I know I normally write about my experiences in India working with the leprosy-affected, but for Christmas, I thought I’d share a story from my blog, Tales From Paradise (written as a Mission President’s wife in the Dominican Republic where my husband served as Mission President.) This story is from Christmas, 2014.
I love this story because it shows what power is unleashed by God when we are able to superhumanly return good for evil, and when we sacrifice to help others walk from darkness into light. I think it’s a perfect story for the Light the World Campaign.
Elder Henriquez and his companion were walking down the street when a drunk (who we’ll call “Roberto”), trying to be funny, called out to them, snickering that he knew of some girls they would like. Elder Henriquez walked back to him and gently said, “We’re missionaries representing Jesus Christ. Please afford us the same respect we afford you.” The drunk was a bit taken aback and staggered back.
Two days later, and a little more sober, Roberto, touched by Elder Henriquez’s words, felt compelled to find the missionaries again, and asked for their pardon. He said that Elder Henriquez’s kind words had pierced his heart. He said he would like his family to meet such incredible young men.
His family began to study with the missionaries. Even though he worked from 6 PM to 6 AM as a security guard, Roberto was always willing to wake up when the missionaries came by during the day to take another lesson. Roberto and his family eventually came to church.
Roberto’s family was living at this time with his mother. Then disaster struck–he was laid off his job. His mother informed him that since he now couldn’t pay and since his wife’s children were from another man, they would all have to leave the house. They were bleakly looking at having Christmas unemployed and with no place to live. It was a dismal setback.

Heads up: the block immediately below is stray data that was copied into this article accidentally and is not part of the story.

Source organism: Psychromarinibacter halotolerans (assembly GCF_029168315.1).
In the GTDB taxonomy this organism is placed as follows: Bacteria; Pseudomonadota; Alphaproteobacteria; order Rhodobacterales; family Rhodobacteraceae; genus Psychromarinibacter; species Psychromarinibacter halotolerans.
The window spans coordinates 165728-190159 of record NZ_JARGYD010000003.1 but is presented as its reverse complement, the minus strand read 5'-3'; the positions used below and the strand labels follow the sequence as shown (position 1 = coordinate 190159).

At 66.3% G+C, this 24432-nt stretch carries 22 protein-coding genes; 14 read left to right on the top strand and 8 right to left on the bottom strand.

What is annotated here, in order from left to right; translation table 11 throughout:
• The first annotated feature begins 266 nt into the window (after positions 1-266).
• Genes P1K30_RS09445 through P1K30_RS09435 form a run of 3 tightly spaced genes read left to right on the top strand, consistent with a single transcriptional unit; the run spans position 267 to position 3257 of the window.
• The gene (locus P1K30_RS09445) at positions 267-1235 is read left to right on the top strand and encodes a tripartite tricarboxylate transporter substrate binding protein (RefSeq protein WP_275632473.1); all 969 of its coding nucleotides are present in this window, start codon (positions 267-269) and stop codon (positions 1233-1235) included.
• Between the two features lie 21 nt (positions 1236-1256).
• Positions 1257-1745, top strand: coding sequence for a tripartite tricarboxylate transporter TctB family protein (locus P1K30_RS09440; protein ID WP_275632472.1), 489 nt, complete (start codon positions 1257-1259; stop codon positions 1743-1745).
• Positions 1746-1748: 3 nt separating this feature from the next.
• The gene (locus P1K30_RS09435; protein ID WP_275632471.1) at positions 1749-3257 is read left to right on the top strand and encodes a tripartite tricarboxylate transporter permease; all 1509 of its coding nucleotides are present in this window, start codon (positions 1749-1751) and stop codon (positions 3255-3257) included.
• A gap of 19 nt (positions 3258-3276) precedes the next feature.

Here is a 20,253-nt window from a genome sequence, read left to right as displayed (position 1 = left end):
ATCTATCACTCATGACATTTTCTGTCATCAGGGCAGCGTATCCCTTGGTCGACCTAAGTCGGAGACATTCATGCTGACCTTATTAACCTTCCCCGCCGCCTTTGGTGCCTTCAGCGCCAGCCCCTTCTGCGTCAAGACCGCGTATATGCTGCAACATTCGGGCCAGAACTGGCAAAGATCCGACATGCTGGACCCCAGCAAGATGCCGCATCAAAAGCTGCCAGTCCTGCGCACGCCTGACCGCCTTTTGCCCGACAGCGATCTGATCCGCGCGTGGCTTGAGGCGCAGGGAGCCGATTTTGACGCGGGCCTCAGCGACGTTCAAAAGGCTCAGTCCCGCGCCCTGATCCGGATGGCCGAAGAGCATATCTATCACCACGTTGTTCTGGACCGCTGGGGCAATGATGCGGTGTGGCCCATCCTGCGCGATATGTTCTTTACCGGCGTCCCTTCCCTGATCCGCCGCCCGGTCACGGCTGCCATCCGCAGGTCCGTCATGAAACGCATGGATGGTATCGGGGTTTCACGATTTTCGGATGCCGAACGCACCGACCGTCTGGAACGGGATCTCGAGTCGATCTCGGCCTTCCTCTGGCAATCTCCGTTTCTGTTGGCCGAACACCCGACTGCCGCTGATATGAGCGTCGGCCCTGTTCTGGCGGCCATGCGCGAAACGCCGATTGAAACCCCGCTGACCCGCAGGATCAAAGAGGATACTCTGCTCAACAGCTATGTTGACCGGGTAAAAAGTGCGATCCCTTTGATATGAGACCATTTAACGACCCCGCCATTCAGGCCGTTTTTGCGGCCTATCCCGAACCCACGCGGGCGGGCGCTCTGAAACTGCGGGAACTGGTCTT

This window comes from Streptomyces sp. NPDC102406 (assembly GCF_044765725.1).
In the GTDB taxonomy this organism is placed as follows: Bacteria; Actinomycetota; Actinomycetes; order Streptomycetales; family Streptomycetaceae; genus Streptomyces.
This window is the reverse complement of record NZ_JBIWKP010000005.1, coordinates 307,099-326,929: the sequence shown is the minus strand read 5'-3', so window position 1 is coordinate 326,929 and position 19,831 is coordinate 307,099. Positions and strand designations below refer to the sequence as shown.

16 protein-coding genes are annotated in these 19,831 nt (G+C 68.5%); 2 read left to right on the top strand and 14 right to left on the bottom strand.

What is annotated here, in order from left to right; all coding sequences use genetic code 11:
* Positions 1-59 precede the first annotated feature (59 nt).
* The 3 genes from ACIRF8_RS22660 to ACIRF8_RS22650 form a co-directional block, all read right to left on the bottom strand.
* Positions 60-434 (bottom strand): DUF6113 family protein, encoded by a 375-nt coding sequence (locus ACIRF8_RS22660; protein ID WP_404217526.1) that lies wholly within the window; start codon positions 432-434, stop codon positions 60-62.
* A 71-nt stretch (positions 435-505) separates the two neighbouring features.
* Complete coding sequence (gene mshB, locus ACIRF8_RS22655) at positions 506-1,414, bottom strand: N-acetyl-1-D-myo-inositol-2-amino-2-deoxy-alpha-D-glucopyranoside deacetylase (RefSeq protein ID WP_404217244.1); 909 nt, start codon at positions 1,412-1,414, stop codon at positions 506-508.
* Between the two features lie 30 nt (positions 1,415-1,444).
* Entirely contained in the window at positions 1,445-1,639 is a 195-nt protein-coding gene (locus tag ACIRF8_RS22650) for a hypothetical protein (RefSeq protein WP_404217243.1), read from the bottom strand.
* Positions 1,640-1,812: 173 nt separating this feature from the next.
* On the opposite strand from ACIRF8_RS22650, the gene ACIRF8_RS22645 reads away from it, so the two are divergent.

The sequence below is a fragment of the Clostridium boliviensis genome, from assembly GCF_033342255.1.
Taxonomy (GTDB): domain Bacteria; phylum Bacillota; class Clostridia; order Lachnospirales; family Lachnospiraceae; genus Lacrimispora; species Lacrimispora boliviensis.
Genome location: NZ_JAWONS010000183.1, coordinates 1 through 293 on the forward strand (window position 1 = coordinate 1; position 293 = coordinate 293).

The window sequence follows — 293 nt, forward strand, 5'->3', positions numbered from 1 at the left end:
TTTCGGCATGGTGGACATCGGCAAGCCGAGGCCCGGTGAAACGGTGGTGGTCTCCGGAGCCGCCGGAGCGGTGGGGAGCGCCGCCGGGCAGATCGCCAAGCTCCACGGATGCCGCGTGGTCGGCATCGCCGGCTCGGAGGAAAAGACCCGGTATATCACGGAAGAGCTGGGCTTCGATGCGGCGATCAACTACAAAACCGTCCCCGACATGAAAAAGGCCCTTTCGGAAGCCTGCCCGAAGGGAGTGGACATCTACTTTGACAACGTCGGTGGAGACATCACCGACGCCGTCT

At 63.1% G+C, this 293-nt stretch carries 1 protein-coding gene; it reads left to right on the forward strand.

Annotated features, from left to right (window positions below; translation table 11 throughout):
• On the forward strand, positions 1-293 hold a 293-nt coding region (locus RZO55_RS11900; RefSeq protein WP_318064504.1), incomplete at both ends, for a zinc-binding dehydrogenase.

Roberto asked the missionaries how he could live so that he could draw closer to God. They taught him about the principle of fasting. He and his family decided to fast for direction from God to help them through this terrible trial.
Hardly a week went by before he was offered a piece of land in exchange for his motorcycle and a little money. He quickly accepted. There was a pigpen on the land.
Roberto had worked earlier in construction and believed that one day he might be able to tear down the pigpen and build his family a house. He prayed for help. This is where “Santa’s elves” stepped in. The missionaries asked around for the necessary funds. Then the entire zone came by to help.
First, they had to tear down the pigpen. The pigs were slaughtered, and the missionaries got an early Christmas Feast! Apparently, service isn’t always all self-sacrifice!
Next, they had to dig a huge pit for a septic tank. Everyone took a turn–even the sisters–as blisters knocked out the diggers one by one. Finally, they had an impressive gaping pit.